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A camera lens is essentially the eye of the camera. It utilizes optical glass elements to bend and focus light in precise ways in order to create an image.

There are several common types of camera lenses, each with different purposes and characteristics:


These are the most versatile, letting you quickly adjust from close-ups to wide shots.


These produce sharper and more focused images and work better in low light. (no zoom)


These make distant objects appear much closer, and are best for wildlife and sports.


These capture tiny details and are ideal if you like capturing flowers, insects, etc.

Many photographers use a combination of zoom lenses (for flexibility) and carefully chosen primes (for image quality). There are additional lens types for creativity, such as ultrawide, fisheye, and cinema.

The key is picking the right lens for the shot and style you want. It takes experimenting to learn how they affect your photos.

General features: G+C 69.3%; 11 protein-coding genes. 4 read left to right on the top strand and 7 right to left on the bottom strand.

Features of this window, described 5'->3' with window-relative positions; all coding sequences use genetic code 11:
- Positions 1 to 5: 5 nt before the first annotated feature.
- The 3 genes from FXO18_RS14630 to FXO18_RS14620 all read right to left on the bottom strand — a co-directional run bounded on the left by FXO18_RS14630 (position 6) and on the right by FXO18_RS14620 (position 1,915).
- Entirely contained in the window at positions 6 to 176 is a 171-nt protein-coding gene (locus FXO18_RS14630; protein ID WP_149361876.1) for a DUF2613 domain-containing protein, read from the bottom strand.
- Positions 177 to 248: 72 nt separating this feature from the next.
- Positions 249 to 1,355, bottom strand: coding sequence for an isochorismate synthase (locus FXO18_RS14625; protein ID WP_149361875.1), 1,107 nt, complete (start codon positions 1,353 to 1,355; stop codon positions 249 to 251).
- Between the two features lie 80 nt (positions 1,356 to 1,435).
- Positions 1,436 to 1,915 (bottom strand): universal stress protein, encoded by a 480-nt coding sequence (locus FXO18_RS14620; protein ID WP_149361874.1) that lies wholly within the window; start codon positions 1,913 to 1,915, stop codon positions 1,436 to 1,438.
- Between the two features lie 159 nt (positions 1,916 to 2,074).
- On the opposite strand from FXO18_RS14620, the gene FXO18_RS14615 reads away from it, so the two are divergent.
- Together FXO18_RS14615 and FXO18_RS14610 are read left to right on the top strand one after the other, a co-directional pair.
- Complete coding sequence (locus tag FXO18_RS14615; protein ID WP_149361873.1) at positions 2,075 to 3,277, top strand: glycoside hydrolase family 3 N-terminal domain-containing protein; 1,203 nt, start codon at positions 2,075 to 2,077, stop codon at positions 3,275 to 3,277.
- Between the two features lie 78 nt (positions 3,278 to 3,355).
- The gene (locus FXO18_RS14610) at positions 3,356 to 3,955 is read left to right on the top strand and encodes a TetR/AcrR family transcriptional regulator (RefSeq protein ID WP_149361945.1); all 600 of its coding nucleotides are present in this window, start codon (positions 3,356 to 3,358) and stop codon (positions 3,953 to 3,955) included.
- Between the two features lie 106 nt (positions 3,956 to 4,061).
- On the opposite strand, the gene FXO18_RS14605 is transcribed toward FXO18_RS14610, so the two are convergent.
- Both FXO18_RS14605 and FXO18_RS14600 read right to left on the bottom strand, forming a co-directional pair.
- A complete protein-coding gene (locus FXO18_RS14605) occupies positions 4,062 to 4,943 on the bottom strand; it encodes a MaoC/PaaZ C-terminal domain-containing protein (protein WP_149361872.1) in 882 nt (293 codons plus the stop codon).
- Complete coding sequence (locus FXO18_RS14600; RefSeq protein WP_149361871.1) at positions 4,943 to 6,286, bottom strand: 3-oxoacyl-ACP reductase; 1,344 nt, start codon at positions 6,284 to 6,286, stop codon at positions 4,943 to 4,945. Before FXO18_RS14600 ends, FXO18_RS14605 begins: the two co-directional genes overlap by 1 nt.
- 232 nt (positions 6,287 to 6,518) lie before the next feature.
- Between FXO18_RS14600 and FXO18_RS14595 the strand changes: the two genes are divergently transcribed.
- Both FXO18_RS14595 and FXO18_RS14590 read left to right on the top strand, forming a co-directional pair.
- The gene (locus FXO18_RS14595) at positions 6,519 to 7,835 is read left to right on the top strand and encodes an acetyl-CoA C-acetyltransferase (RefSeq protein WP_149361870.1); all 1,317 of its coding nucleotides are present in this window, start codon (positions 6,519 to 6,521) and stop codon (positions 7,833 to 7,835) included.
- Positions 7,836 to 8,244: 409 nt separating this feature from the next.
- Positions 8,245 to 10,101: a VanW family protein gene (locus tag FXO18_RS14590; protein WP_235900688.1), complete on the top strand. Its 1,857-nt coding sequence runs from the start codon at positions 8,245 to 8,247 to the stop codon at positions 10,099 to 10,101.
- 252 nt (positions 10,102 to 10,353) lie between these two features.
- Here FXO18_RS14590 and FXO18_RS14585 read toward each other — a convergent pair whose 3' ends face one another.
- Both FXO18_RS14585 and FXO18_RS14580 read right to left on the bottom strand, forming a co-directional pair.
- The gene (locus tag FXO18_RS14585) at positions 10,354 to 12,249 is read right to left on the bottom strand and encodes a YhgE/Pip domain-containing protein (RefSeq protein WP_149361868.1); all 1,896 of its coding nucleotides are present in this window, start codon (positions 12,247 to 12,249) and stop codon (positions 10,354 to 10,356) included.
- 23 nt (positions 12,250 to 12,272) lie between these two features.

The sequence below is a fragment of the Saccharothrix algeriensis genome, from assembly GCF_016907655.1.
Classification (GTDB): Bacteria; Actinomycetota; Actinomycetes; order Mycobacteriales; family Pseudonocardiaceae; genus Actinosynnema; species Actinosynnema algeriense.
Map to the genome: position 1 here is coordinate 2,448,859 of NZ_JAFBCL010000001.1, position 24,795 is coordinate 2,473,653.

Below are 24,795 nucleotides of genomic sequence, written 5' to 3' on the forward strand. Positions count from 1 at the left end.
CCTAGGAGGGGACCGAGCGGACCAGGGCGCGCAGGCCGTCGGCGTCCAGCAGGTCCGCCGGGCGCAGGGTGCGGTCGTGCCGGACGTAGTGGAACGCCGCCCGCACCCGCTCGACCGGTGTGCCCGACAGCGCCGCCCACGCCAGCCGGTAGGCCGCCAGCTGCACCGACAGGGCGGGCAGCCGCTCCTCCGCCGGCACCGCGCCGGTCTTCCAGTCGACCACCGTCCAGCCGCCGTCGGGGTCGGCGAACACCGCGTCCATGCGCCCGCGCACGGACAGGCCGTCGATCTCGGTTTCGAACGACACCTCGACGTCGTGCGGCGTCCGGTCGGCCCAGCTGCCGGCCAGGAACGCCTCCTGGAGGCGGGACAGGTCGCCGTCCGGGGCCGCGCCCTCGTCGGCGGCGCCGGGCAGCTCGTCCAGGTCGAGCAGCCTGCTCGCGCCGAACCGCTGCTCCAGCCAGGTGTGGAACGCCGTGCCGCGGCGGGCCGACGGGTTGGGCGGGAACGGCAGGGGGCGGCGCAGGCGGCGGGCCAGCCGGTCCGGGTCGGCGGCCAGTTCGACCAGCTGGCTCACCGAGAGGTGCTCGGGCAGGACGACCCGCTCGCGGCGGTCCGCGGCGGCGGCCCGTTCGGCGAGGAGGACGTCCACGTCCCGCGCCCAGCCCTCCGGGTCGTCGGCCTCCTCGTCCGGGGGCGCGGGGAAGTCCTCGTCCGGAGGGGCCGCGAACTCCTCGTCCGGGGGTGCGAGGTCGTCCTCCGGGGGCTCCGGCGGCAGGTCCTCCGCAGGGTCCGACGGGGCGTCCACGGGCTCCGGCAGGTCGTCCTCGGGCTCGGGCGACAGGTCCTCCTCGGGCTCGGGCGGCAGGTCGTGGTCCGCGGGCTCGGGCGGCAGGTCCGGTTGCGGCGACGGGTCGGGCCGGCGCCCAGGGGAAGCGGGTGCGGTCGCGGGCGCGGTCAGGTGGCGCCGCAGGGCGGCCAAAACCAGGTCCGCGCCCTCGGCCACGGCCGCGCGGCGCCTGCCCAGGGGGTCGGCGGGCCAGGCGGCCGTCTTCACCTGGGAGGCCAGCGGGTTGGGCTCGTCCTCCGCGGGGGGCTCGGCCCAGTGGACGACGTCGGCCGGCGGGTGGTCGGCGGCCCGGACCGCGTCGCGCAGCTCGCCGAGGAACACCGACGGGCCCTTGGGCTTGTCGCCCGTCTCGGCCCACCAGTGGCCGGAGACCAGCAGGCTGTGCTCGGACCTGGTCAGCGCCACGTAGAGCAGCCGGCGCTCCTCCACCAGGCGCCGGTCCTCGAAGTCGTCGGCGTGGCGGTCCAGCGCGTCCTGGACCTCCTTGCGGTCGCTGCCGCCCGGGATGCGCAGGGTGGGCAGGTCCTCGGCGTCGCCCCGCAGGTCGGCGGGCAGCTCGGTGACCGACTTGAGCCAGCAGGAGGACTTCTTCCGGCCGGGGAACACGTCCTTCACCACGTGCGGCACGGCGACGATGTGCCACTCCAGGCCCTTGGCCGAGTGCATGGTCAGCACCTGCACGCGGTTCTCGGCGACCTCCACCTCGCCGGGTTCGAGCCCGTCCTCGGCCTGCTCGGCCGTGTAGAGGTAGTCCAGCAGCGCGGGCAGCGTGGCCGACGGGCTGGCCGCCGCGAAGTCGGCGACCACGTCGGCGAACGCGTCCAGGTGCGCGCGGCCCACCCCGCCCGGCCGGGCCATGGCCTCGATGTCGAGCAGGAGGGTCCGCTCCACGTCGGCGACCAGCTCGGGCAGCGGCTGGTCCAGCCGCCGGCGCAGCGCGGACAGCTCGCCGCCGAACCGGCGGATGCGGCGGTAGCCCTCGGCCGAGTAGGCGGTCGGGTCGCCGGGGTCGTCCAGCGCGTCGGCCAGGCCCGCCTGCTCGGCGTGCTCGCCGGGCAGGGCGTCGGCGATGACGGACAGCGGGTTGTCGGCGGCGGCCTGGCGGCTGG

Also, don’t be afraid to buy a used lens in good or excellent condition. Most are just exchanges for different lenses based on that photographer’s needs, so you’ll save quite a bit of money and take the same quality of photos.

The most important specs of a lens are the maximum aperture (how much light it lets in), focal length (controls the angle of view), and minimum focusing distance.

Image quality characteristics like sharpness, aberrations, bokeh, etc. vary with the lens construction and glass elements used. Extra features like image stabilization, weather sealing, and specialized coatings are also important lens considerations.

Long story short: the better the specs, the higher the cost.


Orondé Jenkins is a multidisciplinary artist and media consultant based in Nashville. No Average Journey was born out of his desire to help artists grow in their lives and careers.